As stated many, many times, I am pretty much a textbook introvert. Which is not to say that I don’t like people or that I don’t sometimes enjoy going out … just that I find being social exhausting and I need a fair amount of alone time to recharge.

The pandemic, at times, was a struggle for me because I never got any time by myself.

My older daughter, however, is a textbook extrovert, and although she bravely soldiered through the pandemic and never really complained, it was definitely hard on her to be cut off from all of her friends and social activities.

What she missed most of all was roller derby. By the time everything shut down, she had been practicing and training for more than a year, working her way up from Level 1 to Level 3 and earning a coveted roster spot for several travel games.

Over the years, I’d watched her gamely struggle through basketball, volleyball, lacrosse, softball, and soccer … always being a good sport but mostly sitting on the sidelines. Suddenly, she’d found her talent – an unconventional one, and one that sent us to urgent care a couple of times, but something she loved and was good at.

The Wednesday night before everything went crazy, March 11, 2020, she attended what would turn out to be her last roller derby practice for almost two years. They were adding extra practices and training hard in preparation for Clover Cup … which ended up being canceled, just like everything else.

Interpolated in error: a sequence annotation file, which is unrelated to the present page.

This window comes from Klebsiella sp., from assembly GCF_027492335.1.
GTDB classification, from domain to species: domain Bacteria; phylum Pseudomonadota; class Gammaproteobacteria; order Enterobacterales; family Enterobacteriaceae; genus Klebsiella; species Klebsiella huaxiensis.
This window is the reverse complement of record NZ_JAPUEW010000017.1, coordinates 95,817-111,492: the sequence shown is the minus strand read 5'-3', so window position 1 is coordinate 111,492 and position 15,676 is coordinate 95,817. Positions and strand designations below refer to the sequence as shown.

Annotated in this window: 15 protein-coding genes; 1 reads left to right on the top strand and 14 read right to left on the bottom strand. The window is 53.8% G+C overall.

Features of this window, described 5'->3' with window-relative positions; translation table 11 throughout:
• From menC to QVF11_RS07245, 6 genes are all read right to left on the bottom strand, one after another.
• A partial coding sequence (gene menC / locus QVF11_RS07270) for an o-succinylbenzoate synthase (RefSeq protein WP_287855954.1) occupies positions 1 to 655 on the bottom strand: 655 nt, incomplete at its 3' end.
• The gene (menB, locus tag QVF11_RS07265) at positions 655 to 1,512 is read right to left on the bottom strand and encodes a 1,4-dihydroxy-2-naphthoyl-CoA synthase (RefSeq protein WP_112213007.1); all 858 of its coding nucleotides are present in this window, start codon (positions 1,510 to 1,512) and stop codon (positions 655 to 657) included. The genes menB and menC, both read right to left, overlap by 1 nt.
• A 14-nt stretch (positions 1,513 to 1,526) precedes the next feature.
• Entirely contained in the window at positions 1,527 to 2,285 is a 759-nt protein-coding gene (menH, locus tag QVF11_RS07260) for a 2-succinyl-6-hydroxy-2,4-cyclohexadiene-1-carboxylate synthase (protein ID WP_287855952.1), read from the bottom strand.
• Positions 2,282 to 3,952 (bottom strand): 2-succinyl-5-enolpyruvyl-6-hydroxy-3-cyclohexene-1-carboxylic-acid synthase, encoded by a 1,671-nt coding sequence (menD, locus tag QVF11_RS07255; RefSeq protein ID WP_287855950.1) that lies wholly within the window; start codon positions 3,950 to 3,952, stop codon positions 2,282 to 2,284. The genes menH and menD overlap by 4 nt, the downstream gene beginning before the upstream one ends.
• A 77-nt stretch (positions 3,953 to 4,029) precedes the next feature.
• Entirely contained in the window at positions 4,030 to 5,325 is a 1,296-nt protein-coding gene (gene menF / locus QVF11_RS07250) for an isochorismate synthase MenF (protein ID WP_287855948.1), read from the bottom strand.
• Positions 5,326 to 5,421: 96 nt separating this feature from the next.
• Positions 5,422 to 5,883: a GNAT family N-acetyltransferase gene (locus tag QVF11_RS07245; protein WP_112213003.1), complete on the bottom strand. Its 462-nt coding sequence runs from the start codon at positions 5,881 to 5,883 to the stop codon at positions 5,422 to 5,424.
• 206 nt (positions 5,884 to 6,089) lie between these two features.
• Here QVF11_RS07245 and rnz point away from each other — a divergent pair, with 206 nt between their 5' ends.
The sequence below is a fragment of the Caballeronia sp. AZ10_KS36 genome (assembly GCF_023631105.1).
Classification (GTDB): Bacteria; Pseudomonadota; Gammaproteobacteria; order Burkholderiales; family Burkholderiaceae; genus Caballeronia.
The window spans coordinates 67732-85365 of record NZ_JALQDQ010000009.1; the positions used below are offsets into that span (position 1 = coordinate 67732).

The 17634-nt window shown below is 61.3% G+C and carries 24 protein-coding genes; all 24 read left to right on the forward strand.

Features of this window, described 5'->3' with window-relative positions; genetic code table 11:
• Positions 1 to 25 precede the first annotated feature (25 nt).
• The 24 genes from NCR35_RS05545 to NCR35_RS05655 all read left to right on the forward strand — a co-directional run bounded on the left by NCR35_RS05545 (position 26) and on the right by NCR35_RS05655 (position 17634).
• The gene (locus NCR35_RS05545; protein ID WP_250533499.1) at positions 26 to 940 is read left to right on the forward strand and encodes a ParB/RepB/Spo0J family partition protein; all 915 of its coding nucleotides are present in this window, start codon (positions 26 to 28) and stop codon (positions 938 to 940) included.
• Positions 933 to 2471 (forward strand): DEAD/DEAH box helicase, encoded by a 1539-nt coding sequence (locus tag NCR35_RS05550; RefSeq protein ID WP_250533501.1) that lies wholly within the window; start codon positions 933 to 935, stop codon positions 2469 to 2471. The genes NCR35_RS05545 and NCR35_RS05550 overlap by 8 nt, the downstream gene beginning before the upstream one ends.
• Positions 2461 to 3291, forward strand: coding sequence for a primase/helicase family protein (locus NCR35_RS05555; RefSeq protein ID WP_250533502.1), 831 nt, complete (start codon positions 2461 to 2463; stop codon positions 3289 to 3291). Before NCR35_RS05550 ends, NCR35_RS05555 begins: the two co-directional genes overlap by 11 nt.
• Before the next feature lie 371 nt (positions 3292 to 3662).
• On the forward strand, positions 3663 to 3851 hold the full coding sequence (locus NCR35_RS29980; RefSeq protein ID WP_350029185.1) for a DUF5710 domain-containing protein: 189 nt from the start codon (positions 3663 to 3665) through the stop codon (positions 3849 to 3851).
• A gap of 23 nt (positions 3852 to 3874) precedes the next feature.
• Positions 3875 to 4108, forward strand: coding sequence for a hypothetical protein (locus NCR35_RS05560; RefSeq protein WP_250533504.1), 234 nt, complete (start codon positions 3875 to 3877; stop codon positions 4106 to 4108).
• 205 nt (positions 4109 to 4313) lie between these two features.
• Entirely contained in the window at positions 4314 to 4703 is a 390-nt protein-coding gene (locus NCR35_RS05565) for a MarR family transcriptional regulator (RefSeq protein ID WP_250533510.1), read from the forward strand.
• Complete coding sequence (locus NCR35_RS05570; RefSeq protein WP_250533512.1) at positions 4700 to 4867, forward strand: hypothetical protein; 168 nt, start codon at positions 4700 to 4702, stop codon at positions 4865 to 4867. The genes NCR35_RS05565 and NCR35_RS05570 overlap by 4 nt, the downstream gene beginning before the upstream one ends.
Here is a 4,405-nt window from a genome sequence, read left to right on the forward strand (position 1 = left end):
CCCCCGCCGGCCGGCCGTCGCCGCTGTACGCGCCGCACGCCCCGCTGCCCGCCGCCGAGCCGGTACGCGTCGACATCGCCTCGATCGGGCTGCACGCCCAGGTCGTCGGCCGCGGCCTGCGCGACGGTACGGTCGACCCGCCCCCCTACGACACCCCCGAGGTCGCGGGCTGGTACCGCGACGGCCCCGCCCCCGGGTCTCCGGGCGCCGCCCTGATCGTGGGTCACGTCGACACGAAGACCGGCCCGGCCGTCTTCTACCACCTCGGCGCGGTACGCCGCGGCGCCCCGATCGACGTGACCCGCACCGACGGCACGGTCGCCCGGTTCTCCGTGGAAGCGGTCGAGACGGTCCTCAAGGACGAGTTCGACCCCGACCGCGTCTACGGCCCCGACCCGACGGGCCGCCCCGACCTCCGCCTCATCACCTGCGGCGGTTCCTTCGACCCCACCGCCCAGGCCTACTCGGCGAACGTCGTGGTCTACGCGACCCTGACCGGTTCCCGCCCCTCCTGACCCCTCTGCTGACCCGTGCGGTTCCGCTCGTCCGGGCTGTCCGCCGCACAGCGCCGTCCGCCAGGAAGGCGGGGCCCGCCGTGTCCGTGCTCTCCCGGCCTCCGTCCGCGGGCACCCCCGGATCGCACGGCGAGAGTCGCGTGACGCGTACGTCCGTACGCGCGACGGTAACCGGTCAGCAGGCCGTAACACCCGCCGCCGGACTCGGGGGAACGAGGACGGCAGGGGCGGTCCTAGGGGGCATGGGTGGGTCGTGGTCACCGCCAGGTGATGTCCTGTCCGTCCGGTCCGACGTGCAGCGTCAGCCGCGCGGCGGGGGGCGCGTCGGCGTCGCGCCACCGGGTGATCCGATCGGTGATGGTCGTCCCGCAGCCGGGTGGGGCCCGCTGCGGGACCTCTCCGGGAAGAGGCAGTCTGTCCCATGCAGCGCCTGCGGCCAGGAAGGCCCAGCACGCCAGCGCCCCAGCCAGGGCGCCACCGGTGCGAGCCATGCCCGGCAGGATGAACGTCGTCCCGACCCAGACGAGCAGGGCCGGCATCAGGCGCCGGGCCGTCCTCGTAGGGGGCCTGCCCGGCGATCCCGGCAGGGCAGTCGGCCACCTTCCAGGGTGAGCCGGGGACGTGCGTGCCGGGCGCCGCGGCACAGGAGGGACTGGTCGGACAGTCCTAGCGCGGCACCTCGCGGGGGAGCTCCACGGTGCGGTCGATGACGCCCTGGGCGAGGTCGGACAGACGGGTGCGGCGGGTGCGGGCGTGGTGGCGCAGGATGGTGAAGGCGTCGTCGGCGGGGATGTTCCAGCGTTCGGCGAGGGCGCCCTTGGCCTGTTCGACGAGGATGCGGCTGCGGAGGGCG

She took it in stride and didn’t complain, but in late May of that year, we found ourselves on the street we would always take to drive home from derby practice, and she burst into tears. “I miss derby and all of my derby friends so much,” she wailed, just about the only time she let herself break down. I felt so helpless. As a parent, there isn’t much worse than seeing your child hurting and knowing you can’t do a damn thing to help or make it better.

I just hugged her and let her cry and promised her derby would be back one day.

Well, it took two years, which is a lot longer than I originally thought, but derby is back, y’all!

The practices are outside now and everyone is masked, so it’s not exactly the same, and some of the kids have aged out or lost interest. For me, the most jarring part was realizing I had to buy a new mouthguard, one to accommodate braces, as the last time she got geared up to skate she was still waiting to lose the last of her baby teeth.

After I dropped her off for her first Sunday practice, I more or less held my breath for two hours. There’s a certain kind of deep sadness in going back to something you once loved and realizing you don’t love it anymore, and I feared that was going to be the case for her and derby.

But no. She got into my car after practice absolutely glowing – and not just from sweat.

“All my friends were there, and I still know how to do all of my skills, and I bet I can get back up to Level 3 really quickly if I practice, and I am going to train my ass off to get back to where I was, and I’m just so so happy right now! I missed this so much, Mom!”

This time I started crying. Just as there isn’t much worse than seeing your kid sad, there isn’t much better than seeing your kid happy.

The pandemic isn’t over. COVID will never be over, I guess.

But one by one, little by little, we are getting our rituals and our lives back.

Two years later, two years older, and she is rolling right along!

 

Long live roller derby!

 

 

For more information about New Orleans Junior Roller Derby, please check out the Crescent City Crushers on Facebook.